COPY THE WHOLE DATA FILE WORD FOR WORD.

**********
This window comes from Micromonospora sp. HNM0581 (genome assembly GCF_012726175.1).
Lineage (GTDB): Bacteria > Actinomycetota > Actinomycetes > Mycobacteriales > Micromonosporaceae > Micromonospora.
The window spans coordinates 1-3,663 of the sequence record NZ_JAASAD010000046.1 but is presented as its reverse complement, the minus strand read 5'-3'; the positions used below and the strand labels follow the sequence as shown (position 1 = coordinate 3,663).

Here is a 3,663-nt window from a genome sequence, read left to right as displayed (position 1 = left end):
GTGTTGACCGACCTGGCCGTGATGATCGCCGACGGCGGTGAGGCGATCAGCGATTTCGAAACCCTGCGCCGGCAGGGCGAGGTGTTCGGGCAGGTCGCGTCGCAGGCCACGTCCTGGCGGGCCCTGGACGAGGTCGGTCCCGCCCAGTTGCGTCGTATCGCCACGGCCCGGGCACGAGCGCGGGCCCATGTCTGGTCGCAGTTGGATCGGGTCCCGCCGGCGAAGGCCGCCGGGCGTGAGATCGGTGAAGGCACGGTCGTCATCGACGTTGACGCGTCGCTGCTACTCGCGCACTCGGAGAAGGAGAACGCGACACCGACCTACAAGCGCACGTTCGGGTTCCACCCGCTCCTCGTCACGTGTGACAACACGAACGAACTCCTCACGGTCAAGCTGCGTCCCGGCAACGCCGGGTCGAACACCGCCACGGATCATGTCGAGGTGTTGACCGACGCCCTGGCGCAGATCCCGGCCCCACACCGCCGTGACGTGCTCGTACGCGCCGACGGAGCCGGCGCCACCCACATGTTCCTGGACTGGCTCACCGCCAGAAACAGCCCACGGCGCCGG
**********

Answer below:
This window comes from Micromonospora sp. HNM0581 (genome assembly GCF_012726175.1).
Lineage (GTDB): Bacteria > Actinomycetota > Actinomycetes > Mycobacteriales > Micromonosporaceae > Micromonospora.
The window spans coordinates 1-3,663 of the sequence record NZ_JAASAD010000046.1 but is presented as its reverse complement, the minus strand read 5'-3'; the positions used below and the strand labels follow the sequence as shown (position 1 = coordinate 3,663).

Here is a 3,663-nt window from a genome sequence, read left to right as displayed (position 1 = left end):
GTGTTGACCGACCTGGCCGTGATGATCGCCGACGGCGGTGAGGCGATCAGCGATTTCGAAACCCTGCGCCGGCAGGGCGAGGTGTTCGGGCAGGTCGCGTCGCAGGCCACGTCCTGGCGGGCCCTGGACGAGGTCGGTCCCGCCCAGTTGCGTCGTATCGCCACGGCCCGGGCACGAGCGCGGGCCCATGTCTGGTCGCAGTTGGATCGGGTCCCGCCGGCGAAGGCCGCCGGGCGTGAGATCGGTGAAGGCACGGTCGTCATCGACGTTGACGCGTCGCTGCTACTCGCGCACTCGGAGAAGGAGAACGCGACACCGACCTACAAGCGCACGTTCGGGTTCCACCCGCTCCTCGTCACGTGTGACAACACGAACGAACTCCTCACGGTCAAGCTGCGTCCCGGCAACGCCGGGTCGAACACCGCCACGGATCATGTCGAGGTGTTGACCGACGCCCTGGCGCAGATCCCGGCCCCACACCGCCGTGACGTGCTCGTACGCGCCGACGGAGCCGGCGCCACCCACATGTTCCTGGACTGGCTCACCGCCAGAAACAGCCCACGGCGCCGG